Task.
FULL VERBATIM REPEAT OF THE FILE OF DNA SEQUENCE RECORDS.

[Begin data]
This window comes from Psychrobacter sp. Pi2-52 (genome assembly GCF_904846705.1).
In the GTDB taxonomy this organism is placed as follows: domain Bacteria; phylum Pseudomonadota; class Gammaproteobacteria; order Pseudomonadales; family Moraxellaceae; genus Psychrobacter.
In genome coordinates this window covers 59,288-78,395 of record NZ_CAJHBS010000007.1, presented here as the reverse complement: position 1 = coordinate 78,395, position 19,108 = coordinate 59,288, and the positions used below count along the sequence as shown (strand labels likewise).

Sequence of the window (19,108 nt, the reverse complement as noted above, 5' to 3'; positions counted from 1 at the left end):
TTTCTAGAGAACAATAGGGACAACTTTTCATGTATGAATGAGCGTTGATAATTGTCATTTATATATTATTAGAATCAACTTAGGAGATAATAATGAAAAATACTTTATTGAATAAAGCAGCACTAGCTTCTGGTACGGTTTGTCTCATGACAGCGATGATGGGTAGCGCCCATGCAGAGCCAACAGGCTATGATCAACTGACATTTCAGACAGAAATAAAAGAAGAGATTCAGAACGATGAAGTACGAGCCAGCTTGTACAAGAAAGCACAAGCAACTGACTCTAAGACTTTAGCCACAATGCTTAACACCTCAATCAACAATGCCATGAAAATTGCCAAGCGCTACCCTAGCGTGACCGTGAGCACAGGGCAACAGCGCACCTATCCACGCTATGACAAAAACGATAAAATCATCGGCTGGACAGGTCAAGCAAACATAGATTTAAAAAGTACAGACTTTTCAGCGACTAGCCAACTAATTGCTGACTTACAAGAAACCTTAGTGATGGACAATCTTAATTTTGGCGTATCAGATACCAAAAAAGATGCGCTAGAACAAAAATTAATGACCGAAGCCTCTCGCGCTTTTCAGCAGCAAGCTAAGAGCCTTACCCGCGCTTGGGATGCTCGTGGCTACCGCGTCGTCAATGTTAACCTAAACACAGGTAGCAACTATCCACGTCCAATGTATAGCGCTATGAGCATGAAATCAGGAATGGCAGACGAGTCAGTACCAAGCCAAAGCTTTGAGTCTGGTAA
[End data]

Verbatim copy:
This window comes from Psychrobacter sp. Pi2-52 (genome assembly GCF_904846705.1).
In the GTDB taxonomy this organism is placed as follows: domain Bacteria; phylum Pseudomonadota; class Gammaproteobacteria; order Pseudomonadales; family Moraxellaceae; genus Psychrobacter.
In genome coordinates this window covers 59,288-78,395 of record NZ_CAJHBS010000007.1, presented here as the reverse complement: position 1 = coordinate 78,395, position 19,108 = coordinate 59,288, and the positions used below count along the sequence as shown (strand labels likewise).

Sequence of the window (19,108 nt, the reverse complement as noted above, 5' to 3'; positions counted from 1 at the left end):
TTTCTAGAGAACAATAGGGACAACTTTTCATGTATGAATGAGCGTTGATAATTGTCATTTATATATTATTAGAATCAACTTAGGAGATAATAATGAAAAATACTTTATTGAATAAAGCAGCACTAGCTTCTGGTACGGTTTGTCTCATGACAGCGATGATGGGTAGCGCCCATGCAGAGCCAACAGGCTATGATCAACTGACATTTCAGACAGAAATAAAAGAAGAGATTCAGAACGATGAAGTACGAGCCAGCTTGTACAAGAAAGCACAAGCAACTGACTCTAAGACTTTAGCCACAATGCTTAACACCTCAATCAACAATGCCATGAAAATTGCCAAGCGCTACCCTAGCGTGACCGTGAGCACAGGGCAACAGCGCACCTATCCACGCTATGACAAAAACGATAAAATCATCGGCTGGACAGGTCAAGCAAACATAGATTTAAAAAGTACAGACTTTTCAGCGACTAGCCAACTAATTGCTGACTTACAAGAAACCTTAGTGATGGACAATCTTAATTTTGGCGTATCAGATACCAAAAAAGATGCGCTAGAACAAAAATTAATGACCGAAGCCTCTCGCGCTTTTCAGCAGCAAGCTAAGAGCCTTACCCGCGCTTGGGATGCTCGTGGCTACCGCGTCGTCAATGTTAACCTAAACACAGGTAGCAACTATCCACGTCCAATGTATAGCGCTATGAGCATGAAATCAGGAATGGCAGACGAGTCAGTACCAAGCCAAAGCTTTGAGTCTGGTAA